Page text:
Just south of Hatchobori is the last section of the Sumida River.  Tsukiji, Tsukishima, and the Hamarikyu gardens mark the area with their own distinct flavours.  The Tsukiji area is relatively calm and a wonderful area to walk as you get beautiful views of Tsukushima and Kachidoki.  It’s also a great way to end a walk by heading in and getting some sushi.  If you head to the other side and visit Tsukishima, you can easily get good monja yaki.  While both areas don’t have much to offer, I do recommend you to visit as both areas provide another unique look at Japan.  In contrast to the area just to the north, this area does its best to combine modern high rises with nature.  It’s very common to see small plazas everywhere.  You can easily take a break and just enjoy the view.  If you head along the east side, you will have to travel past Monzennakacho.  There is a very small island located between Monzennakacho and Tsukishima.  While this island is not very significant and almost never on any tourists “to do” list, I’d recommend a visit if you just happen to be in the area.  It’s a peaceful place with hardly anyone there.  Of course there are a few homeless but the views up and down the river are spectacular and show off the urban beauty of a city built around a river.

For most tourists, I would only recommend visiting the Asakusa to Ryogoku section of this river.  The main reason is that the entire river is long and that’s the only section which would be interesting to a casual tourist.  Even for residents, I wouldn’t recommend visiting this area unless they lived in the nearby area.  If you are a runner and looking for a nice place to run, and you happen to be staying in Asakusa or somewhere near the river, I highly recommend that you go for a run if you have the time.  It’s a wonderful experience and being able to run part of the area is worth it.  It’s better than trying to fight your way through traffic and trying to avoid getting hit by cars on the regular streets.

このblogは英語のblog。もし私の英語は難しい、日本語のquestionは大丈夫。

Advertisements

Comments

1. lina1975 (@lina1975) - October 3, 2011

Hi Andrew!

This is a great find. I’ll be staying in Asakusa and am trying to find running routes without getting myself lost in the process. (I’m pretty bad with direction)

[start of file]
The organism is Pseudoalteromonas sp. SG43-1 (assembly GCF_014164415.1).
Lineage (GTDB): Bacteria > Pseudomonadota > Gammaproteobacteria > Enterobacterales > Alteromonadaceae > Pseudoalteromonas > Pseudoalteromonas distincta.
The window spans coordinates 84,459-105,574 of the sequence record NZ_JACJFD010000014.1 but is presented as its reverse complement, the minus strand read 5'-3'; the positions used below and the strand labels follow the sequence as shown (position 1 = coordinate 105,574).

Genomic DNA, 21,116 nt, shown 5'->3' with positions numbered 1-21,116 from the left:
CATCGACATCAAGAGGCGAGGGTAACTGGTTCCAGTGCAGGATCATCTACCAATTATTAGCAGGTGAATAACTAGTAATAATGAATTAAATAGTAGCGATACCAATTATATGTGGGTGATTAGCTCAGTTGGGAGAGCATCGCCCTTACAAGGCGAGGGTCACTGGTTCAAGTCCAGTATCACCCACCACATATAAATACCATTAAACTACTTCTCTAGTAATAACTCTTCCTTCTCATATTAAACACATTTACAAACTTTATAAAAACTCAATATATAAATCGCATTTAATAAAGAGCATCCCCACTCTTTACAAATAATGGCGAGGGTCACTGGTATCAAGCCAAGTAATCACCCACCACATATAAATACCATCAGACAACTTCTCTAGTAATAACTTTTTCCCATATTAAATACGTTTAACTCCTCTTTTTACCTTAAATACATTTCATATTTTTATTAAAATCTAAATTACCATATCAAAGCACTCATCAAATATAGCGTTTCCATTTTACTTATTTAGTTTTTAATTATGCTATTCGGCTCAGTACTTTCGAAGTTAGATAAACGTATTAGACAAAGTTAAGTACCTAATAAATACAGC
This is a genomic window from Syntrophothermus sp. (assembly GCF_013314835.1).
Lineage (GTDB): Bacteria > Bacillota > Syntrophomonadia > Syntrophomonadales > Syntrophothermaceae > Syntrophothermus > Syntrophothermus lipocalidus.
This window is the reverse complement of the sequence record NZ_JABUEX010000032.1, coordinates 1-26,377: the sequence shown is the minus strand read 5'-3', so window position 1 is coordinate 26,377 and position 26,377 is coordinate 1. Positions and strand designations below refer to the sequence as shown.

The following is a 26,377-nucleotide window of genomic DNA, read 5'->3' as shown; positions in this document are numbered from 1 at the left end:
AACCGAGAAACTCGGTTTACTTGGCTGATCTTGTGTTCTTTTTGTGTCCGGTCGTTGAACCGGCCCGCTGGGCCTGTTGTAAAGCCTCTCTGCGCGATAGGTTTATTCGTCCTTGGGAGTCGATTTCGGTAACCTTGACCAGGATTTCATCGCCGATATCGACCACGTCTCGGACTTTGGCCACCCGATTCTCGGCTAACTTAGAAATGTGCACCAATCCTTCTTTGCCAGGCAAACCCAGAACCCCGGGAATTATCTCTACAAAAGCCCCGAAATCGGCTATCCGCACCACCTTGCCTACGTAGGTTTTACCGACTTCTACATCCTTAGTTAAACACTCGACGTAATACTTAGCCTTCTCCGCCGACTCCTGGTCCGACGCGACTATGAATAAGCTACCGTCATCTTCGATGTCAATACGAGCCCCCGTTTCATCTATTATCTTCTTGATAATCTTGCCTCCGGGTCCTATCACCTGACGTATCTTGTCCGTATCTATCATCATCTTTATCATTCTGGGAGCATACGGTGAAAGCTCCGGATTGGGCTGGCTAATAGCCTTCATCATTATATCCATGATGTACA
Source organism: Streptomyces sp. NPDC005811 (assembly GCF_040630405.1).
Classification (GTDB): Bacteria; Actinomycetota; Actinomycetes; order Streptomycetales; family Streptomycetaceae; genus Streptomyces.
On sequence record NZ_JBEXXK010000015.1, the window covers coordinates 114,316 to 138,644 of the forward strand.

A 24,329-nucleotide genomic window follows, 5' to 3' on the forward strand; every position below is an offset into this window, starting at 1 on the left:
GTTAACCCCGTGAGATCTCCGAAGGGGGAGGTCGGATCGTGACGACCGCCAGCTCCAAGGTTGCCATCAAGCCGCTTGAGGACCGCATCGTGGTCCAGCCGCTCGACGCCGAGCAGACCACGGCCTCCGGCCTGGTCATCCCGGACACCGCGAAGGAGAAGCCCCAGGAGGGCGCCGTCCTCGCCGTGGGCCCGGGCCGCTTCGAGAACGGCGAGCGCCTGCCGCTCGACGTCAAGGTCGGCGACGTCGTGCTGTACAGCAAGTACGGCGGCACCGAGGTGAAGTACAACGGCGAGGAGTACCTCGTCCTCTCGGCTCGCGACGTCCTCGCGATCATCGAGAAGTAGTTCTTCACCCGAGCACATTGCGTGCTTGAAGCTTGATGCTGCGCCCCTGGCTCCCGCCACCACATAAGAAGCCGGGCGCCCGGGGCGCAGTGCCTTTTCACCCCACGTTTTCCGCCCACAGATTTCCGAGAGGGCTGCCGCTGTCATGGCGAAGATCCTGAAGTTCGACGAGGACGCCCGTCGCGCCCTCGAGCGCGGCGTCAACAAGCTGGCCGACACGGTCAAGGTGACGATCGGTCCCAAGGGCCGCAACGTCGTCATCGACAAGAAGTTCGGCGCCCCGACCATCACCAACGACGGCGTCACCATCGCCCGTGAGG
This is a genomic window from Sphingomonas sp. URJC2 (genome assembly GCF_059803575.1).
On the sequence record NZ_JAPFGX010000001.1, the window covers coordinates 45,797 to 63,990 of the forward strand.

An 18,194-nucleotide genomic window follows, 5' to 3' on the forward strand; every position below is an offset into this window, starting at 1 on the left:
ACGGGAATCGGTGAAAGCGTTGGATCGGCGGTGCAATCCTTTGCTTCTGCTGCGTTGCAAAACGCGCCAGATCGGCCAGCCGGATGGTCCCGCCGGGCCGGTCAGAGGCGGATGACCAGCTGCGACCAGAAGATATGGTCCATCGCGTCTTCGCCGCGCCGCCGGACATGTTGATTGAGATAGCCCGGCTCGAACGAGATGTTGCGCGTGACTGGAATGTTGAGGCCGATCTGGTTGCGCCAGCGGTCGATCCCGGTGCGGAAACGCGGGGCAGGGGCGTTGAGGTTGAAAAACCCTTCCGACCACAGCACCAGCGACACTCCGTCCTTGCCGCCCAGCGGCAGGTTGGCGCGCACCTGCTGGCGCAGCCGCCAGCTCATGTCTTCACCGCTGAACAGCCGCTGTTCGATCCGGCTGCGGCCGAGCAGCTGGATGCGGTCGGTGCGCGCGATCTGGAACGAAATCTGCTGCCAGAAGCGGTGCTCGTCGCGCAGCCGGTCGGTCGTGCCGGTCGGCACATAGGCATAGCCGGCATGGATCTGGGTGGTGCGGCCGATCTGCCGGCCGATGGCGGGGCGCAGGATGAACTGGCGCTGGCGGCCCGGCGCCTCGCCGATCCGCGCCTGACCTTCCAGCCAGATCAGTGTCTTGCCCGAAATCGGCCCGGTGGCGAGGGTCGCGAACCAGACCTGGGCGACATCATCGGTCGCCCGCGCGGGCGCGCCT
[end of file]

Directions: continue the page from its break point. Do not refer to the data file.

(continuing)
Thanks for the info. Now, I’ll just need to look at where I’m supposed to start proper once I get there. ^^

drutang - October 4, 2011

Glad to hear you’ll give running a shot along the river. If you have a hotel and address, send it to me and I’ll make a Google Map for you if you want. There are two good routes that I can imagine. Really easy to get there but if you are any bit worried, I don’t mind. 🙂

lina1975 (@lina1975) - October 10, 2011

That’s so cool.

I’ll be staying at Toyoko Inn Tsukuba Express Asakusa-eki. 1-15-1 Senzoku.

Where would be the best starting point?

I’m not planning for a long route, maybe between 5-10K.

Thanks Andrew!

2. lina1975 (@lina1975) - October 11, 2011

or maybe, I just be chicken and run in a straight line from Asakusa Pier and back? xD

drutang - October 11, 2011

Actually, Asakusa Pier would only be about 3km round trip. 😀

I created a map to give you some ideas on where to go.

http://g.co/maps/qadft

The blue line is probably the best route to the river. It’s about 3km round trip. There is a section where you turn north, but it isn’t mandatory. You can turn south and run in the park instead, but distances will get tough to measure, just cause the number of options are high.

For longer distances, I highly recommend just crossing the bridge (it is pedestrians only) and heading north for as far as you want. The red line is a rough estimate of a 5km round trip course. You can always keep going. Alternatively, you can run south from that point. You will run until you get to a small canal but if you follow the road and head back to the waterfront, you will be in front of the Asahi buildings. Then, just cross the road at the red bridge and there will be an entrance to the Sumida River Terrace. It is a good 1km-ish run to Ryogoku that I run all the time. The view isn’t great but you can see the Bandai building and a bunch of river boats that runs as a drinking restaurant at night. Hope you have a good run.

lina1975 (@lina1975) - October 11, 2011

Thanks so much! I’m gonna print and memorise this by heart. 🙂

drutang - October 11, 2011

I just had a though. If you want to run south, you can actually run all the way to Tsukiji from Asakusa. It is a really nice run, but not sure if you’d want to run back. If you’d like some info on that too, I can add it to the map. Just ask.


Sorry comments are closed for this entry

%d bloggers like this: